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Research Summary

Correlates of Crack or Injection Drug Use Cessation among Canadians Coinfected with HIV and Hepatitis C

Crack and injection drug use are associated with worse treatment outcomes for both HIV and hepatitis C (HCV) infection and cessation facilitates better HIV and HCV care. Canadian researchers examined data from a cohort of 521 patients with HIV and HCV co-infection as well as crack and injection drug use to find factors associated with substance use cessation. The median follow-up time was 3 years.

  • 69% of the cohort ceased drug use during follow-up.
  • Having a fixed address (adjusted odds ratio [aOR], 1.73) and smoking crack without injecting (aOR, 3.10) were positively associated with cessation.
  • Living alone (aOR, 0.47), current tobacco use (aOR, 0.41), hazardous alcohol consumption (aOR, 0.67), snorting drugs (aOR, 0.52), and cumulative episodes of addiction treatment (aOR, 0.88) were negatively associated with cessation.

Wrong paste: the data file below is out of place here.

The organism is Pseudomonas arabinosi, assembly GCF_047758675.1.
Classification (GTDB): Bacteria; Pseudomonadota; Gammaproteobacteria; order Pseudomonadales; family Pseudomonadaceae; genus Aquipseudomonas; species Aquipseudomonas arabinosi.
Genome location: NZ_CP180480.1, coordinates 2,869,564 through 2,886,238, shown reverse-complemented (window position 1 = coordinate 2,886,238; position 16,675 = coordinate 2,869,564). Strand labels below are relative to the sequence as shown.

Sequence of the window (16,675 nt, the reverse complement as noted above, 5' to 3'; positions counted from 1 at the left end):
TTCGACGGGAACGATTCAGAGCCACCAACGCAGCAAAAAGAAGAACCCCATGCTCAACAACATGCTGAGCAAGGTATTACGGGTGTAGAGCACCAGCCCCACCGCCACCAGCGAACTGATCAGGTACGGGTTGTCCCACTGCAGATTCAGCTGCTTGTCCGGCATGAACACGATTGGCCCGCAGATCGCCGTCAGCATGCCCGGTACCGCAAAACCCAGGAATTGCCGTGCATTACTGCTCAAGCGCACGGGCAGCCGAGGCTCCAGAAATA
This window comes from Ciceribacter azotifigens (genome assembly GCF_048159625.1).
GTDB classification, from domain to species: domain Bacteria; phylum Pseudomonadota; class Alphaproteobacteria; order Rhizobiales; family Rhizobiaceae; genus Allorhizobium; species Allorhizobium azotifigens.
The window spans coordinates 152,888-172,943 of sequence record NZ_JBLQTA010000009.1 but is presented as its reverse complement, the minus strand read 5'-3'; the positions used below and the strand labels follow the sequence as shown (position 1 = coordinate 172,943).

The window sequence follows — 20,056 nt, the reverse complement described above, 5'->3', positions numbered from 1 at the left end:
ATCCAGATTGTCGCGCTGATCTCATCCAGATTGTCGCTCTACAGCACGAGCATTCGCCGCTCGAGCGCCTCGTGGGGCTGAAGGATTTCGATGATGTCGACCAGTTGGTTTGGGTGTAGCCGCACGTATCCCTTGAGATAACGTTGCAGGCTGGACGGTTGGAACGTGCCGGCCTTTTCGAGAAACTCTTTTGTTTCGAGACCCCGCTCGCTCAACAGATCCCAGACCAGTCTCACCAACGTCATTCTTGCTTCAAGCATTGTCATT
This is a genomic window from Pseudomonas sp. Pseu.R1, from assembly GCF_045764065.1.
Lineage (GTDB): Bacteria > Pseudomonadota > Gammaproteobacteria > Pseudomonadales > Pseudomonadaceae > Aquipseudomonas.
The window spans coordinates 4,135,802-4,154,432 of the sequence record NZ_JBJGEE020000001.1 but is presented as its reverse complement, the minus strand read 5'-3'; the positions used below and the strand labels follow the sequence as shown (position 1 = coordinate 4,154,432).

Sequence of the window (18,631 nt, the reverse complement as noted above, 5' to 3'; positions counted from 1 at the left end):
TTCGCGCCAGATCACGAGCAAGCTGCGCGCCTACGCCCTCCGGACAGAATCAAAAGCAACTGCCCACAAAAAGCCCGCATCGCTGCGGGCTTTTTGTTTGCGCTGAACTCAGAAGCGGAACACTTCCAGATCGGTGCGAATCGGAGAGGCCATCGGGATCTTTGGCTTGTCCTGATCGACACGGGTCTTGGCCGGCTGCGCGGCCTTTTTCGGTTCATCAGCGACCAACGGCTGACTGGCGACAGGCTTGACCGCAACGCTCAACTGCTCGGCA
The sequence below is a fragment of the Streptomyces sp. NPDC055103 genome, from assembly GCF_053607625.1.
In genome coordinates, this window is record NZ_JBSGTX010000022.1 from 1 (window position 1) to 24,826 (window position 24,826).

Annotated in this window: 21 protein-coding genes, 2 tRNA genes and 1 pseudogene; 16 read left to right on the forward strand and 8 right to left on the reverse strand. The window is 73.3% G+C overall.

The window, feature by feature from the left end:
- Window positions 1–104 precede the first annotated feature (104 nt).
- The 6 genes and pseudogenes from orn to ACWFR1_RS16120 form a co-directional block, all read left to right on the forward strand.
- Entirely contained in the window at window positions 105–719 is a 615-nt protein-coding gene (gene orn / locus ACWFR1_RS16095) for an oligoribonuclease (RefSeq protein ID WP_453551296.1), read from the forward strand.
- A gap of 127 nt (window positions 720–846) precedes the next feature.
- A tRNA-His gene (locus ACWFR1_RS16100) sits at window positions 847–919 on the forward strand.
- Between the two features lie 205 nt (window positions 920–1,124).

• Age, education, duration of HIV infection, and care adherence were not associated with cessation.


Among patients coinfected with HIV and HCV, crack and injection drug use cessation is common, but less likely to occur in patients living alone, with unstable housing, or those with the use of multiple substances (e.g., tobacco, alcohol, or other drugs). For patients with multiple treatment attempts, strategies for more effective treatment engagement may improve outcomes. Alexander Y. Walley, MD, MSc


Cox J, Maurais E, Hu L, et al. Correlates of drug use cessation among participants in the Canadian HIV–HCV Co-infection Cohort. Drug Alcohol Depend. 2014;137:121–128.